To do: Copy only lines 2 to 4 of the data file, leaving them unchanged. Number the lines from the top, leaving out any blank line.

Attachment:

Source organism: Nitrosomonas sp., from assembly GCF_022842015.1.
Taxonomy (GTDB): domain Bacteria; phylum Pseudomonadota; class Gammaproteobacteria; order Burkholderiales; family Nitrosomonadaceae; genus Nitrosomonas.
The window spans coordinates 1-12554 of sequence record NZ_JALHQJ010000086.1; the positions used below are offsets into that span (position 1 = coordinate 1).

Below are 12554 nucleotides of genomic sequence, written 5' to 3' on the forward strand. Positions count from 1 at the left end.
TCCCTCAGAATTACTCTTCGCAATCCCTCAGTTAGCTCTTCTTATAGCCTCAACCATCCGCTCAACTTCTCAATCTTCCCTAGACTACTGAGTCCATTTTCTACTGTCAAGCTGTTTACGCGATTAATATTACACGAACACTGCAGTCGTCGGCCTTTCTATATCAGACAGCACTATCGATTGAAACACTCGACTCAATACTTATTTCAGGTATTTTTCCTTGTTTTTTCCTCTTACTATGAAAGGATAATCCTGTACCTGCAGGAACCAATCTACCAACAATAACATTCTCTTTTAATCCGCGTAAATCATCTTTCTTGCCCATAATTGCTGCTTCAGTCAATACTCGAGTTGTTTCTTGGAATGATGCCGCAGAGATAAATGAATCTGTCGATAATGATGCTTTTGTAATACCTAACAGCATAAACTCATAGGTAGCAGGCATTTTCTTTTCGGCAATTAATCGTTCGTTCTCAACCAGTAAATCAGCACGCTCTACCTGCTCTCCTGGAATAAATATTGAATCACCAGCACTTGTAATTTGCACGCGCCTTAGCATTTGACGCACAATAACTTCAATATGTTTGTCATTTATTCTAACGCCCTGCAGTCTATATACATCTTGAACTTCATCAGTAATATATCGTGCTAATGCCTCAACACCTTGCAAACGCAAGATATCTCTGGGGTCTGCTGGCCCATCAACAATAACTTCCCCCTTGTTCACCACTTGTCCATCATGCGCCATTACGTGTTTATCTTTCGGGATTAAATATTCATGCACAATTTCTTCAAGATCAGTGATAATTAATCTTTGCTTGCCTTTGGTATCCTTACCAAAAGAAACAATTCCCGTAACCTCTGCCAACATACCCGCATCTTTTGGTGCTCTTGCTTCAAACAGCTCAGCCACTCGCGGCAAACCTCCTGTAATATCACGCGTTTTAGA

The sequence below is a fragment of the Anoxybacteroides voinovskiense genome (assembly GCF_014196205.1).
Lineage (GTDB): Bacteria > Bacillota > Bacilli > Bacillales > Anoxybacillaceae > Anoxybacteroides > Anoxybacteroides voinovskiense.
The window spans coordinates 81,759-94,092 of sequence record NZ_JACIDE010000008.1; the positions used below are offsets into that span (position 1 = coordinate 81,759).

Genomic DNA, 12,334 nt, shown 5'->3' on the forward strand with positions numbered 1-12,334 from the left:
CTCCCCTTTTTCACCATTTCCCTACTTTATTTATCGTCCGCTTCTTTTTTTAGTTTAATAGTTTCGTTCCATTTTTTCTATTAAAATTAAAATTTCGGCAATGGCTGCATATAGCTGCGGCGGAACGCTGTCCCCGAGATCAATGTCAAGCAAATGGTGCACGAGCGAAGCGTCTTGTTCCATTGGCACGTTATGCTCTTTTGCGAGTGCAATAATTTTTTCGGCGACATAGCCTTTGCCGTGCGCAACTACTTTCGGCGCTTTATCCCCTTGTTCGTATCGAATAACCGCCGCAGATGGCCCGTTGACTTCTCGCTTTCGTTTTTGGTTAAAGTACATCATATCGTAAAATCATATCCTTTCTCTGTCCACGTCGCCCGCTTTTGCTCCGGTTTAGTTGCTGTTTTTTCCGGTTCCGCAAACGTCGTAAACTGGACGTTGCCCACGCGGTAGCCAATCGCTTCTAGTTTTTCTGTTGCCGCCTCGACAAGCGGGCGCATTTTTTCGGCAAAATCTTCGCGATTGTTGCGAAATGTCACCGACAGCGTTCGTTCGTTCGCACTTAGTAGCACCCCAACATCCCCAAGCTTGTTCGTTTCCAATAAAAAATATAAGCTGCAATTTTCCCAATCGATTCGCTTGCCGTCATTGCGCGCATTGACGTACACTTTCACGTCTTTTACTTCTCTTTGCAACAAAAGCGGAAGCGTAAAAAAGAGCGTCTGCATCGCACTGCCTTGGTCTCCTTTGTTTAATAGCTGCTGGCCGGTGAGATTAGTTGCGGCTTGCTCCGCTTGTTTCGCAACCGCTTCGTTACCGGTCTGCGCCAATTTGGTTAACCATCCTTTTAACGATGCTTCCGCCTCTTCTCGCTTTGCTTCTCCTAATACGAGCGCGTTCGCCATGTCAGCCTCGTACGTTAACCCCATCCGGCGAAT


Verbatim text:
Taxonomy (GTDB): domain Bacteria; phylum Pseudomonadota; class Gammaproteobacteria; order Burkholderiales; family Nitrosomonadaceae; genus Nitrosomonas.
The window spans coordinates 1-12554 of sequence record NZ_JALHQJ010000086.1; the positions used below are offsets into that span (position 1 = coordinate 1).

Below are 12554 nucleotides of genomic sequence, written 5' to 3' on the forward strand. Positions count from 1 at the left end.